If this is your first time here please read our FAQ and Rules pages. They have some useful information that will get us all off on the right foot. More details on our policies, especially our Own the Source rule are available here. If you do not understand any of these rules send a private message to one of our staff for further details.

Poll: Which is better?
You do not have permission to vote in this poll.
I own a BD player.
1 100.00%
I own an HD-DVD player.
0 0%
I own BOTH formats!
0 0%
I hate them all.
0 0%
I don't own an HD format, but if I did it would be BD.
0 0%
I don't own an HD format, but if I did it would be HD-DVD.
0 0%
I don't own an HD format, I'm waiting to see which prevails.
0 0%
I don't own either but I'd probably buy both when the time comes.
0 0%
I'm an undecided patron.
0 0%
Total 1 vote(s) 100%
* You voted for this item. [Show Results]

Here's the thread to dissect the formats... Let me start off by saying I can't stand the BluRay Disc format. I believe it's a complete rip-off to consumers and that it doesn't contain any features other than "gimmicks" above HD-DVD. I believe the things that matter are the following:

Disc Standards:
[Image: bh1il3.jpg]

BD: 25 & 50GB
HDVD: 15 & 30GB

Mandatory Codecs:
BD and HD-DVD - Video: MPEG-4 AVC (H.264), VC-1, MPEG-2

BD - Audio (Lossy): DD (640 Kbit/s), DTS (1.5 Mbit/s)
BD - Audio (Lossless): PCM

HD-DVD - Audio (Lossy): DD (504 Kbit/s), DTS (1.5 Mbit/s), DD+ (3.0 Mbit/s)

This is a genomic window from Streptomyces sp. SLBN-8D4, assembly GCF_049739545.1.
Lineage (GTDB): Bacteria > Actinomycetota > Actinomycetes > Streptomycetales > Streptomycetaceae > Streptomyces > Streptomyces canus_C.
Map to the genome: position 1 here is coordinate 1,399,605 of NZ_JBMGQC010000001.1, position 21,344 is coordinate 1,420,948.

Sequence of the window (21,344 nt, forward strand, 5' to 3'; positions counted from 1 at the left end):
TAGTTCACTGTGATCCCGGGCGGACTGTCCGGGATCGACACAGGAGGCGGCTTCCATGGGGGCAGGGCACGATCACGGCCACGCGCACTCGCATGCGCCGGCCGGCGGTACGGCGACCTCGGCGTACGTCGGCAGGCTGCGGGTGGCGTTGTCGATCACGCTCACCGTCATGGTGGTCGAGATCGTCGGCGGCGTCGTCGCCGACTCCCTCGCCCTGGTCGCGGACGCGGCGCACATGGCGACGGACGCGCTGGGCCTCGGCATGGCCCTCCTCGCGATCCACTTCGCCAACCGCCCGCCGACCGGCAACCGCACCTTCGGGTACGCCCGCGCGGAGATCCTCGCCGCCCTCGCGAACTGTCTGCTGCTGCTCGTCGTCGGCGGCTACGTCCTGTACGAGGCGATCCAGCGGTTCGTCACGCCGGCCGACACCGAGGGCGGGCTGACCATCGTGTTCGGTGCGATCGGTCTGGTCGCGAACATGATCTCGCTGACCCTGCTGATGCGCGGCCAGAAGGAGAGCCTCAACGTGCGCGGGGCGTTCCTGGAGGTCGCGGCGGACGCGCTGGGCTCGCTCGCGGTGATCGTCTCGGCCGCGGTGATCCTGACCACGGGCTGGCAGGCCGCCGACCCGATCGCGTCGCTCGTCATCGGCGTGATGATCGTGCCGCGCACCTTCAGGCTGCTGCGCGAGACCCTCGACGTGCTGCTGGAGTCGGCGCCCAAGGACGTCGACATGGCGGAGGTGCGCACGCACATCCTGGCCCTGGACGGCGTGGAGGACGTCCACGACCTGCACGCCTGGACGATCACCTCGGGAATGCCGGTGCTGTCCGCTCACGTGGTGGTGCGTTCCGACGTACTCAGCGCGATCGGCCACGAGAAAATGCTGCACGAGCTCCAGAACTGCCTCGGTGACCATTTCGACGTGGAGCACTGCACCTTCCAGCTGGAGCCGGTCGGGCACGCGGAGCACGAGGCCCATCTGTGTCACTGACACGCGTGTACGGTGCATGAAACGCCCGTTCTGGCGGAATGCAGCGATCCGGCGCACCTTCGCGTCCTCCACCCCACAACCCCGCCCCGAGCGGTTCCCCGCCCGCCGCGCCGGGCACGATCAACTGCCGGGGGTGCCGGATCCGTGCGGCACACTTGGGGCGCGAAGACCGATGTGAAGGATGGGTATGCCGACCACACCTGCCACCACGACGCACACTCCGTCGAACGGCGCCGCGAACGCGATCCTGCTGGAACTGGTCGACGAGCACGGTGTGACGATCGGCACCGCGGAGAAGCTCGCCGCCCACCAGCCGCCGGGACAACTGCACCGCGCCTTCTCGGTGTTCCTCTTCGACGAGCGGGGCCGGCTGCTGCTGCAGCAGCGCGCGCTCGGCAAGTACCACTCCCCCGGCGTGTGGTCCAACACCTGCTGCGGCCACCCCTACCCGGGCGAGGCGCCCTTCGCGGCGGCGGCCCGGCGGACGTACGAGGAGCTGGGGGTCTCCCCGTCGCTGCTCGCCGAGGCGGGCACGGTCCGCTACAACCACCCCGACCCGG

HD-DVD - Audio (Lossless): PCM, Dolby TrueHD

Optional Codecs:
BD - Audio (Lossy): DD+ (1.7 Mbit/s), DTS-HD High Res (6.0 Mbit/s)
BD - Audio (Lossless): Dolby TrueHD, DTS-HD Master Audio

HD-DVD - Audio (Lossy): DTS-HD High Res (3.0 Mbit/s)
HD-DVD - Audio (Lossless): DTS-HD Master Audio

Secondary video decoder (PiP) & Secondary audio decoder:
HD-DVD - Mandatory
BD - Optional ... Mandatory from 31/10/07

Internet support:
HD-DVD - Mandatory
BD - Optional

Region Coding:
BD: Yes

Copy Protection:

We have here, plain and simple higher specifications that HD-DVD players must conform to - they must support more audio codecs, as well as PiP - and all discs sold world-wide. The downside to BD is that their players must artificially segment market by region, and include BD+, which forces consumers to update their hardware every 18 months to continue watching BD discs, and consumers will have to pay for these updates.

Furthermore, HD-DVD's of the same movies as BD's currently contain more special features, due to Sony using a Java-based scripting language which is notoriously difficult to master. Because of this the reality is that in the current short term period, BD players will be region-locked, contain lower capabilities then HD-DVD players (none of the initial BD players support PiP, internet access - or the advanced codecs all of which are mandatory on HD-DVD players). BD has a higher specification for Dolby Digital - but as the lowest quality codec this has little meaning to audiophiles, they contain lower specifications for every other audio codec compared to HD-DVD (with the exception of DTS-HD High Resolution which is an Optional codec on both formats).

And finally, I am deeply concerned about disc integrity. As we all know, there's not a CD or DVD in the world that will "last forever". As we've learned from experience, pressed CD-ROM or DVD-ROM discs outlast all recordable discs, whether CD-R/RW or DVD+/-R/RW by a long margin - and CD-R's outlast DVD-R's by a long way as well.

It's hard to understand why this is if you're not a complete geek, but I suppose the simplest explanation is simply that CD-R's and DVD-R's use a different material to pressed commercial discs (ie recording dyes) - and these dyes are not equal to the quality of the recording layer in a commercial disc.